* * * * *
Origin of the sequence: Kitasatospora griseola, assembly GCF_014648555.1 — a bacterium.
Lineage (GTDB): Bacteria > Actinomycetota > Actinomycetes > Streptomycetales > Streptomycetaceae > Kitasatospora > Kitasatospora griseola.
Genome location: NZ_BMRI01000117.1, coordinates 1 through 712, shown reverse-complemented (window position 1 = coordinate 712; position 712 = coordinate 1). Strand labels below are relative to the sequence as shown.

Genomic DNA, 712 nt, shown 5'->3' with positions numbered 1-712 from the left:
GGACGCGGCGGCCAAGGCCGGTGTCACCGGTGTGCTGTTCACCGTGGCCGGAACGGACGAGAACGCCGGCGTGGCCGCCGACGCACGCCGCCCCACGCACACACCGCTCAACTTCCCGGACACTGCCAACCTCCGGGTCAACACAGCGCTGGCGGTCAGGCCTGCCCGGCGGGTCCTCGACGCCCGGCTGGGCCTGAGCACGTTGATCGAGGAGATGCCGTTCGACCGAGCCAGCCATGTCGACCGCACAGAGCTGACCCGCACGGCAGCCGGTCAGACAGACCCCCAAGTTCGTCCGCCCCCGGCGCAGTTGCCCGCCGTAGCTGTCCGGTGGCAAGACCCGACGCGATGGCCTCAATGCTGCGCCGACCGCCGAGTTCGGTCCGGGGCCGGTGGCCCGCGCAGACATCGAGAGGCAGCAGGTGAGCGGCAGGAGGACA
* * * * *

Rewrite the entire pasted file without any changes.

Origin of the sequence: Kitasatospora griseola, assembly GCF_014648555.1 — a bacterium.
Lineage (GTDB): Bacteria > Actinomycetota > Actinomycetes > Streptomycetales > Streptomycetaceae > Kitasatospora > Kitasatospora griseola.
Genome location: NZ_BMRI01000117.1, coordinates 1 through 712, shown reverse-complemented (window position 1 = coordinate 712; position 712 = coordinate 1). Strand labels below are relative to the sequence as shown.

Genomic DNA, 712 nt, shown 5'->3' with positions numbered 1-712 from the left:
GGACGCGGCGGCCAAGGCCGGTGTCACCGGTGTGCTGTTCACCGTGGCCGGAACGGACGAGAACGCCGGCGTGGCCGCCGACGCACGCCGCCCCACGCACACACCGCTCAACTTCCCGGACACTGCCAACCTCCGGGTCAACACAGCGCTGGCGGTCAGGCCTGCCCGGCGGGTCCTCGACGCCCGGCTGGGCCTGAGCACGTTGATCGAGGAGATGCCGTTCGACCGAGCCAGCCATGTCGACCGCACAGAGCTGACCCGCACGGCAGCCGGTCAGACAGACCCCCAAGTTCGTCCGCCCCCGGCGCAGTTGCCCGCCGTAGCTGTCCGGTGGCAAGACCCGACGCGATGGCCTCAATGCTGCGCCGACCGCCGAGTTCGGTCCGGGGCCGGTGGCCCGCGCAGACATCGAGAGGCAGCAGGTGAGCGGCAGGAGGACA